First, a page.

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Don't Call Me a Victim! by Dina Yafasova

Don't Call Me a Victim!

by Dina Yafasova

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This review was written for LibraryThing Early Reviewers.
Beautifully written, but hard to read nonetheless, this book deals with difficult subject matter in telling the story of a toeture survivor and her recovery and battle for justice.

The writing style is beatifilly fluid when telling the story, but i found it a little disjointed in places as the author changd viewpoint to add in her personal experiences.

It is definitely a story that needs to be told and needs to be heard, and will stay with me for a whle. ( )
  bellymonster | Dec 10, 2015 |
This review was written for LibraryThing Early Reviewers.
This is a difficult and distressing story to read. Quite rightly so as it covers atrocious events surrounding the life of Archana Guha who was abused and tortured. The book is worth reading even if only to remind oneself that civilization still has a long way to go.

Like some other reviewers I found the narration style, slipping as it frequently does into the author's own experiences, somewhat disjointed. This got in the way of the main story, I felt, rather than enhancing it. None-the-less the book covers a subject matter of great importance and is certainly worth reading. ( )
  Hopback | Dec 20, 2014 |
This review was written for LibraryThing Early Reviewers.
The novel Don’t Call me a Victim! by Dina Yafasova tells the remarkable life of the Bengali woman Archana Guha, whose unique destiny became the subject of continuous media attention for nearly twenty years since the 1970's in India, Europe, USA and Japan. Archana's younger brother Saumen Guha had joined a communist terrorist underground movement. In 1974 Archana, her brother’s wife Latike Guha and a family friend, Ms. Gouri Chatterjee, were taken hostage by the Kolkata police. The three were tortured and forced to betray Saumen, but their torturer, police officer Runu doesn't succeed. Released and directly imprisoned again, the family can only receive visits by Archana's crippled mother. Saumen is also held hostage, but the three women don't know that. Only through political changes in India, the 4 are freed. Archana is bruised and paralyzed so much, that she can't walk anymore.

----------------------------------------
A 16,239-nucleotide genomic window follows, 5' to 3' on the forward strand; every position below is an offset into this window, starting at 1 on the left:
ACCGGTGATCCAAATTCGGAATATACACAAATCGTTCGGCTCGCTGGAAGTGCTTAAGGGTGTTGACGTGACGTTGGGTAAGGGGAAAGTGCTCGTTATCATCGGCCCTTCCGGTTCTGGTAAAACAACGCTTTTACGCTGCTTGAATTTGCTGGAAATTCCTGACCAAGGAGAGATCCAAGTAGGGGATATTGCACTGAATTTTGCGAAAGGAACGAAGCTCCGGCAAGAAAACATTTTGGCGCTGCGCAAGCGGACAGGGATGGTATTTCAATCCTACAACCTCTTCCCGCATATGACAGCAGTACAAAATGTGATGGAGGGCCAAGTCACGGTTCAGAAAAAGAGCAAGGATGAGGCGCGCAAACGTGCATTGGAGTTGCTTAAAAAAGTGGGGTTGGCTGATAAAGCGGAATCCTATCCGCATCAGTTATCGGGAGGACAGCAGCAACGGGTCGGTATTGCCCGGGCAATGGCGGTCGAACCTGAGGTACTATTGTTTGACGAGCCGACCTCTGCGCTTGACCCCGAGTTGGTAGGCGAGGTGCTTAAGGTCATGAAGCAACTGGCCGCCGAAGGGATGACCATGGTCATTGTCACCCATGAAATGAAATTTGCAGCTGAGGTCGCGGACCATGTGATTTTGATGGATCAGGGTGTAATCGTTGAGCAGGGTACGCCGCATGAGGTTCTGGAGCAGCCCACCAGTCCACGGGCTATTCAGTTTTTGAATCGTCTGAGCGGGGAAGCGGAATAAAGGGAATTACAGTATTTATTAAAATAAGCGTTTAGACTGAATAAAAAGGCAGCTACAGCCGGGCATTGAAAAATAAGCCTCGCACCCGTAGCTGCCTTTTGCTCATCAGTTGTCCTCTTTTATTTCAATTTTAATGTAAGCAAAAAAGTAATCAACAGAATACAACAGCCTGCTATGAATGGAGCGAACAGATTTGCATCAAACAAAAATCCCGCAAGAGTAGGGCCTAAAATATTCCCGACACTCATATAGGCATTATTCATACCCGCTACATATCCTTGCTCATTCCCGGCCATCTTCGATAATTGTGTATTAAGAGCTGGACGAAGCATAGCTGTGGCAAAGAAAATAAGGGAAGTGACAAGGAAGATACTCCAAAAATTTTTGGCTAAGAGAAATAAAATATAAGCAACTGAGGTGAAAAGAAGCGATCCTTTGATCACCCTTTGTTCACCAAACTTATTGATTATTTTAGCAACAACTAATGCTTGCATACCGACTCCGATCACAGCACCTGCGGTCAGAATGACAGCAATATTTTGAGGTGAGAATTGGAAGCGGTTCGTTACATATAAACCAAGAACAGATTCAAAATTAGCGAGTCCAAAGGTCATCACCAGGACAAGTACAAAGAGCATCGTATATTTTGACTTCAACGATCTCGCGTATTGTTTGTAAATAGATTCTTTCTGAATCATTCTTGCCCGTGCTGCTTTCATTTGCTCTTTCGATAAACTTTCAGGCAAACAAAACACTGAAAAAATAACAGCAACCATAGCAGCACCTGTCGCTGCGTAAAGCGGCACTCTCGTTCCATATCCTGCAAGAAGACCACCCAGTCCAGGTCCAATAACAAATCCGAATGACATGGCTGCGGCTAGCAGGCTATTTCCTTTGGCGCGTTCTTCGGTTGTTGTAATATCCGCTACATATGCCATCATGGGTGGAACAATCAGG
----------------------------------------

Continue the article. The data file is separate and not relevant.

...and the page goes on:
The second part of the book deals with the longest legal battle (19 years) which Saumen had initiated to seek justice for her sister Archana. Archana gets help from Danish doctors and learn to walk again. Per Jensen, a Danish, falls in love with her, and marries Archana. Both processes are painful and cost lots of energy. Victim becomes torturer, and vice versa. The hell is the other. A human drama involving torture as a human invention to combat terrorism, terrorizing victims alike. Set against the background of the developing countries of India, Japan, Yafasova steps into the storyline every now and then, changes the protagonist, but is also heavily involved in unmasking this human flaws and struggle to survive when humanity seems stripped away. ( )
  hjvanderklis | Nov 22, 2014 |
This review was written for LibraryThing Early Reviewers.
It is the heartbreaking tale about suffering of Archana Guha. I felt sorry for her and angry towards indian government after reading this tale. The book is nice. Author has her own unique way of narration, but its language is difficult to understand. Thus, its writing style is both its plus point and minus point. As a whole this book is worth reading. ( )
  Bibash | Nov 4, 2014 |
This review was written for LibraryThing Early Reviewers.
The prosecutor gets tortured, the torturer becomes the prosecuted: How to turn a terrible unjust world upside down, how to stand up again; how to outfight a cruel Indian police that rapes, tantalizes and torments in order to fight against the left-wing Naxalites in the 1970s.

The book tells the story about the longest trial ever held in the Indian courts. It is the story about Archana Guha, who was prisoned in Calcutta suspecting that she would know the location of her insurgent Naxalite brother. The pains she has to endure there are leeding even to paralysis of her legs.

Whatever, she found help and the power to fight back, learned to walk again and got her victory in the courtroom at last - after 19 years of victimization.

It's a book that gives hope. And a meaning to all the battles against tyranny, against unjust laws, against any 'establishment' that is only based on brute force.

It's a book about a content more relevant than ever. ( )
  viennamax | Oct 12, 2014 |
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This novel revolves around the life of Archana Guha, whose unique destiny became the subject of continuous media attention for nearly twenty years in India, Europe, USA and Japan.

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